truth be told im on probation cuz of my EX-bff who sent her crush who hated her a nude pic of herself he sent it to all his contacts and i was one of 'em and all of us were called to the office and taken to the police station and had our fones confiscated  it is not fun to have to sit cuffed in a cop car i am now expecting about 3 months in ala and another 3 months in iss all thanks to my EX-bff. and the moral being before u do something stupid like sexting think about who u could affect.
 
Chimerical said...
Jul. 19, 2010 at 10:43 am

My parents are really paranoid about sexting... I got a text that said "I love you babe" and my cellphone got taken away...

Really good article btw =)

 
Sweethearrt said...
Jul. 15, 2010 at 6:11 pm
*side note* sexting does not allways have to include pics or videos. it can be with words, too.
 
xxzoE said...
Jul. 5, 2010 at 5:20 am

One: that is beautifully written, well done.

Two: you are extremely right. There was a girl at my school who sent a video of her (lets say, having fun on her own) and it was sent all over the school, myself not included, the police were involved and her parents- naturally. Before you press send think about your parents seeing what you are sending. 

 
jschara94 This work has been published in the Teen Ink monthly print magazine. said...
Jun. 30, 2010 at 8:47 pm
I completely agree with you.  I feel we should focus more on the child abuse and rape that is taking place across the world.  Those who are intentionally putting their bodies out there for the world to see should be left to their own consequences.
 
Eilina S. said...
Jun. 10, 2010 at 4:42 pm

Good argument there. You're right, "sexting" is becoming a major issue within developing countries. I think it's something to do with the loss of culture. In places like Germany and Denmark where Nordic/Gaulish metal and beer are the major issues among youths, "sexting" is almost unheard of. I understand that English culture has been all but eradicated due to historical invasions and settlings, and America took off with the worst of that brunt and turned it into somewhat of an interesting new... (more »)

 
rose58 said...
May 19, 2010 at 9:08 pm
wow, you did a real good job in writting the article. it has alot of detail. congrats for it being publish in the teen ink magazine. its interesting and well written
 
Thinker said...
May 19, 2010 at 10:50 am
I just wonder if it is any different than those who have explicid pictures published by any other media. For example there are provolkative magizines that publish these things to the world, what's the difference?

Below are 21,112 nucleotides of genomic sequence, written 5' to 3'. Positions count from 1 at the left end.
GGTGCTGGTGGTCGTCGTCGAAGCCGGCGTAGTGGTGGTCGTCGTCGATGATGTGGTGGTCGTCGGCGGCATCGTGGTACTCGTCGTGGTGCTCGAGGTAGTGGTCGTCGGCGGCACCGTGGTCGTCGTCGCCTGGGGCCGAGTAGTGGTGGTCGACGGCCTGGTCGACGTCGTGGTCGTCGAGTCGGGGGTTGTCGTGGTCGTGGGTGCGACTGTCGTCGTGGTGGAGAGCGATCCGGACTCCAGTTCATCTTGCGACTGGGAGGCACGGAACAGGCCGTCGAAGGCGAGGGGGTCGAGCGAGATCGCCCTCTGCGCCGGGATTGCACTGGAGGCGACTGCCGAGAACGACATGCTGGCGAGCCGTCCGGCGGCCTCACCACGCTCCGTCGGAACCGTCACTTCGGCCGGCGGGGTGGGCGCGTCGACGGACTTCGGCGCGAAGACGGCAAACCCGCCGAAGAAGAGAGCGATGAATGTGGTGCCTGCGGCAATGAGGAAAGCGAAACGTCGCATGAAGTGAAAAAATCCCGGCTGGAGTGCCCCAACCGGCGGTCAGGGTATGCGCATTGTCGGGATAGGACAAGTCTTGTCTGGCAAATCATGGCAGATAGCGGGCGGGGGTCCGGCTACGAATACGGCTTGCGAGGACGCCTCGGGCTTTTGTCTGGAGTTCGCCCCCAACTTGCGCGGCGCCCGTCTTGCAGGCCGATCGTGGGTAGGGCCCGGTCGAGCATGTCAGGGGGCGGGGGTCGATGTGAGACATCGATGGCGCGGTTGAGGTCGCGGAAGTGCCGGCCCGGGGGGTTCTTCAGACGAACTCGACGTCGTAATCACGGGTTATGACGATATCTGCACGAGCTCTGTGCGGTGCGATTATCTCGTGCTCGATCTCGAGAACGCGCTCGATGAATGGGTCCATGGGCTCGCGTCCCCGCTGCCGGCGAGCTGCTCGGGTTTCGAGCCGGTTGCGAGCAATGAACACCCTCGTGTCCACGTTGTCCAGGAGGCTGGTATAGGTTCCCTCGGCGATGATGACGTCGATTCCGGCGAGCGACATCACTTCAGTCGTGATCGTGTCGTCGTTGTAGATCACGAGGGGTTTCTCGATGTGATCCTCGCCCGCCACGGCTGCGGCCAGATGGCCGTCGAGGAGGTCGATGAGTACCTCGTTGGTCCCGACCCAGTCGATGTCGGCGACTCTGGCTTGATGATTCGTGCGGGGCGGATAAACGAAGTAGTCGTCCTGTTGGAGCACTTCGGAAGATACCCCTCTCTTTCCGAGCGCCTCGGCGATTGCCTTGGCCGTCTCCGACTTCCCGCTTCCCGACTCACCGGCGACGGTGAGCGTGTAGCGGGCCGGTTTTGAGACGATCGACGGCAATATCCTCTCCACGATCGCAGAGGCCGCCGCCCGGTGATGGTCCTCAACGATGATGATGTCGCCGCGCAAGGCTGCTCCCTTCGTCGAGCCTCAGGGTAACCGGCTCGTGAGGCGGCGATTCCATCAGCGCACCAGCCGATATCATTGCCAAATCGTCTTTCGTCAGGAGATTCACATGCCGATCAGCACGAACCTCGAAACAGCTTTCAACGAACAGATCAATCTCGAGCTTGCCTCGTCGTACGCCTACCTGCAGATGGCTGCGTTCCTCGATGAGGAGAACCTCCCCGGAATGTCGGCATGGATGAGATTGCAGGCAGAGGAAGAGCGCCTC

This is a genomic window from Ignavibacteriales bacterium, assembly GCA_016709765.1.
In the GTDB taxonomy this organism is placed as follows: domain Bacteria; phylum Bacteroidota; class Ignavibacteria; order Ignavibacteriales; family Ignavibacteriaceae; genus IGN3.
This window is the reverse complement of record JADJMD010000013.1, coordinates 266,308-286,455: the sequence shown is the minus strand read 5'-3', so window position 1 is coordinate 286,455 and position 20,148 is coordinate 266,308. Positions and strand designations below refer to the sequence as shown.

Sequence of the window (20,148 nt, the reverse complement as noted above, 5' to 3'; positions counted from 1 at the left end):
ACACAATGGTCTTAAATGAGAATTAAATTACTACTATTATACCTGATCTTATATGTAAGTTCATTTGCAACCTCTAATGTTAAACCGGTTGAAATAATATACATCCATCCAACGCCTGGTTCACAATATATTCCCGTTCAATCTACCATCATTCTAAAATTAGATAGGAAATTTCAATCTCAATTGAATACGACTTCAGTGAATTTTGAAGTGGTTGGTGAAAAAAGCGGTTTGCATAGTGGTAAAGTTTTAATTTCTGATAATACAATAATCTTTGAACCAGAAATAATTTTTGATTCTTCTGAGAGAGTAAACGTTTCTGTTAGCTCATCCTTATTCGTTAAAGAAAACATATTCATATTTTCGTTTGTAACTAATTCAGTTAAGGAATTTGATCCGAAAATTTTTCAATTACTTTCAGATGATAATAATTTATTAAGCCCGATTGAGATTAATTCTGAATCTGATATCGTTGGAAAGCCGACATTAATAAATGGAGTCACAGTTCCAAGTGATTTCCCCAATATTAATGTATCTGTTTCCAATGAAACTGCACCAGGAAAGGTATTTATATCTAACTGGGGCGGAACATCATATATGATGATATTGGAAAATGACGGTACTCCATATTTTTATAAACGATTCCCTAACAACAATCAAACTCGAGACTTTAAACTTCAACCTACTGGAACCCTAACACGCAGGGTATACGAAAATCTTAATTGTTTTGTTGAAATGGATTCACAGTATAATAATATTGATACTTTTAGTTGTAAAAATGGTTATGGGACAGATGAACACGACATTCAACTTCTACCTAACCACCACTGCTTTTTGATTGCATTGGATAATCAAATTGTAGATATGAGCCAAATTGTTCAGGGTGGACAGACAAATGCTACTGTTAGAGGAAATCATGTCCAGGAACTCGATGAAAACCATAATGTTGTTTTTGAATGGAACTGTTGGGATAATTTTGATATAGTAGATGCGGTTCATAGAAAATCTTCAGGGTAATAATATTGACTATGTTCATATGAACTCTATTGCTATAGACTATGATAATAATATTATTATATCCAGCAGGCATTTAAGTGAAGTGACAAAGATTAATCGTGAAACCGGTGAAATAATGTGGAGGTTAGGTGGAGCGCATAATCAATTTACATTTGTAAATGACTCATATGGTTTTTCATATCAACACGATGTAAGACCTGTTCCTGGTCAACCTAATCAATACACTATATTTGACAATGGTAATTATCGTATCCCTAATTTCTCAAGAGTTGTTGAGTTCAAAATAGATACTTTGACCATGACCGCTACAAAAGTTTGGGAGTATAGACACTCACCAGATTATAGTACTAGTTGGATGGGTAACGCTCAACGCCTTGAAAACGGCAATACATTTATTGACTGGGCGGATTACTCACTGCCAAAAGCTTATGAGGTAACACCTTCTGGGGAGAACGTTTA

treegirl93 replied...
May 19, 2010 at 2:01 pm
I know a few girls at my school have done this and although the teachers never found out there reputations were forever down the drain.
 
sportsgal replied...
Sept. 28, 2010 at 1:40 pm
treegirl93, so have some people they know. their reps wern't ruined but they are humillitate by the high schooler the sexted almost everyday. But reps can change quite fast. Although my school takes sexting jokingly it can turn out bad for them if the sext the wroung people. I proudly can say I Have Never Sexted. Though have recied them but ignored them
 
groovacious said...
May 8, 2010 at 4:43 pm
insightful post, i will NEVER sext, it's waaaay too risky, plus it's so not my thing.
 
aeyana said...
May 7, 2010 at 12:29 pm
this is a great maqazine sextinq is for janks
 
LittleMissSunshine replied...
May 14, 2010 at 12:24 pm
If your going to use the word jank use it the right way it means bad
 
Brea_Bloodbath replied...
Oct. 20, 2010 at 7:13 am
lol
 
DanceAwayThis teenager is a 'regular' and has contributed a lot of work, comments and/or forum posts, and has received many votes and high ratings over a long period of time. This work has been published in the Teen Ink monthly print magazine. said...
May 1, 2010 at 1:41 pm
I agree with Templar, and I feel bad for the guy who was mentioned at the end. But at the same time, why was he circulating it? Just wondering. But, really good article.
 
Kara_333 said...
Apr. 27, 2010 at 7:48 pm

i agree with howler also... think about it. would you want your kids seeing that or doing that... we r the next generation and the next generations gunna have kids and adult lives